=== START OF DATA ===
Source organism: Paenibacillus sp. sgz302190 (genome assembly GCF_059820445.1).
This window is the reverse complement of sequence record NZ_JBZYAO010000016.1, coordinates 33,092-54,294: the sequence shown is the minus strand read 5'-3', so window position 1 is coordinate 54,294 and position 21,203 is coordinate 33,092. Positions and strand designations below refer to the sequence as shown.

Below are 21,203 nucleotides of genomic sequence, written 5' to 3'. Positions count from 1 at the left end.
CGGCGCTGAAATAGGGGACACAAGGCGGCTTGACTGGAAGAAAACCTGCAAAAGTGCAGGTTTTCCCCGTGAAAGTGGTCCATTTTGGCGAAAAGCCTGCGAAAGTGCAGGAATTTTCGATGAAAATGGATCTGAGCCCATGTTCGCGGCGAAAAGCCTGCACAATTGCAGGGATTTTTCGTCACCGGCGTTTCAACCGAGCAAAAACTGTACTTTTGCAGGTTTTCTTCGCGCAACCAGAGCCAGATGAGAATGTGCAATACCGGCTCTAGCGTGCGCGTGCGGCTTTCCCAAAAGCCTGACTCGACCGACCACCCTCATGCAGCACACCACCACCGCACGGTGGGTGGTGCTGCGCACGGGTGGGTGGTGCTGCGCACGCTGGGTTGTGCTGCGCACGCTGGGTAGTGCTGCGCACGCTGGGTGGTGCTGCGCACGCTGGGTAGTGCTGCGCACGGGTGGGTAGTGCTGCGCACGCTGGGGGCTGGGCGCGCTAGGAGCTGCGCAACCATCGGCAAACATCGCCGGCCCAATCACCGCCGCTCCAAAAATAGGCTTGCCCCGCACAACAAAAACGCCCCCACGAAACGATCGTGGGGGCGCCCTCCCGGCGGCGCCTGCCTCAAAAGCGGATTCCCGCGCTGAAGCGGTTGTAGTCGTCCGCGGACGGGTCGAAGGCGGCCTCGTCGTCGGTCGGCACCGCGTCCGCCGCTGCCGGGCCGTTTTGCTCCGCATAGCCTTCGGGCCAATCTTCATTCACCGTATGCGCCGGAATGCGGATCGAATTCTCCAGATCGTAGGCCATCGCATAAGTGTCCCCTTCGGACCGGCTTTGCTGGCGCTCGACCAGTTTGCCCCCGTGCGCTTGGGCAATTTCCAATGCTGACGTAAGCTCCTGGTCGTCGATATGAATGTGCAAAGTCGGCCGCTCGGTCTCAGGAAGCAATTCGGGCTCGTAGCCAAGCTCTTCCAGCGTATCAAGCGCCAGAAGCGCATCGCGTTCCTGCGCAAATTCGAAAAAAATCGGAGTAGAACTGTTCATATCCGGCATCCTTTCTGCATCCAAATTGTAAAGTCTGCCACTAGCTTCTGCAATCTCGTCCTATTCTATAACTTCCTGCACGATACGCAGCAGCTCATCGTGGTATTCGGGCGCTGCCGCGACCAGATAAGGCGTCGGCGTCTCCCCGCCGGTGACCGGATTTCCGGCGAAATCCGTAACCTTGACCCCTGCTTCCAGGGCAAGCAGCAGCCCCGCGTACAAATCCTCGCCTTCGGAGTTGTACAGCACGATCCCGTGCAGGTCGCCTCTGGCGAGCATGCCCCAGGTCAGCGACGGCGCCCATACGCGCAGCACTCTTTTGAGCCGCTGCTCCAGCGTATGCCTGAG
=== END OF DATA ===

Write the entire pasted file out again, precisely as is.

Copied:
Source organism: Paenibacillus sp. sgz302190 (genome assembly GCF_059820445.1).
This window is the reverse complement of sequence record NZ_JBZYAO010000016.1, coordinates 33,092-54,294: the sequence shown is the minus strand read 5'-3', so window position 1 is coordinate 54,294 and position 21,203 is coordinate 33,092. Positions and strand designations below refer to the sequence as shown.

Below are 21,203 nucleotides of genomic sequence, written 5' to 3'. Positions count from 1 at the left end.
CGGCGCTGAAATAGGGGACACAAGGCGGCTTGACTGGAAGAAAACCTGCAAAAGTGCAGGTTTTCCCCGTGAAAGTGGTCCATTTTGGCGAAAAGCCTGCGAAAGTGCAGGAATTTTCGATGAAAATGGATCTGAGCCCATGTTCGCGGCGAAAAGCCTGCACAATTGCAGGGATTTTTCGTCACCGGCGTTTCAACCGAGCAAAAACTGTACTTTTGCAGGTTTTCTTCGCGCAACCAGAGCCAGATGAGAATGTGCAATACCGGCTCTAGCGTGCGCGTGCGGCTTTCCCAAAAGCCTGACTCGACCGACCACCCTCATGCAGCACACCACCACCGCACGGTGGGTGGTGCTGCGCACGGGTGGGTGGTGCTGCGCACGCTGGGTTGTGCTGCGCACGCTGGGTAGTGCTGCGCACGCTGGGTGGTGCTGCGCACGCTGGGTAGTGCTGCGCACGGGTGGGTAGTGCTGCGCACGCTGGGGGCTGGGCGCGCTAGGAGCTGCGCAACCATCGGCAAACATCGCCGGCCCAATCACCGCCGCTCCAAAAATAGGCTTGCCCCGCACAACAAAAACGCCCCCACGAAACGATCGTGGGGGCGCCCTCCCGGCGGCGCCTGCCTCAAAAGCGGATTCCCGCGCTGAAGCGGTTGTAGTCGTCCGCGGACGGGTCGAAGGCGGCCTCGTCGTCGGTCGGCACCGCGTCCGCCGCTGCCGGGCCGTTTTGCTCCGCATAGCCTTCGGGCCAATCTTCATTCACCGTATGCGCCGGAATGCGGATCGAATTCTCCAGATCGTAGGCCATCGCATAAGTGTCCCCTTCGGACCGGCTTTGCTGGCGCTCGACCAGTTTGCCCCCGTGCGCTTGGGCAATTTCCAATGCTGACGTAAGCTCCTGGTCGTCGATATGAATGTGCAAAGTCGGCCGCTCGGTCTCAGGAAGCAATTCGGGCTCGTAGCCAAGCTCTTCCAGCGTATCAAGCGCCAGAAGCGCATCGCGTTCCTGCGCAAATTCGAAAAAAATCGGAGTAGAACTGTTCATATCCGGCATCCTTTCTGCATCCAAATTGTAAAGTCTGCCACTAGCTTCTGCAATCTCGTCCTATTCTATAACTTCCTGCACGATACGCAGCAGCTCATCGTGGTATTCGGGCGCTGCCGCGACCAGATAAGGCGTCGGCGTCTCCCCGCCGGTGACCGGATTTCCGGCGAAATCCGTAACCTTGACCCCTGCTTCCAGGGCAAGCAGCAGCCCCGCGTACAAATCCTCGCCTTCGGAGTTGTACAGCACGATCCCGTGCAGGTCGCCTCTGGCGAGCATGCCCCAGGTCAGCGACGGCGCCCATACGCGCAGCACTCTTTTGAGCCGCTGCTCCAGCGTATGCCTGAG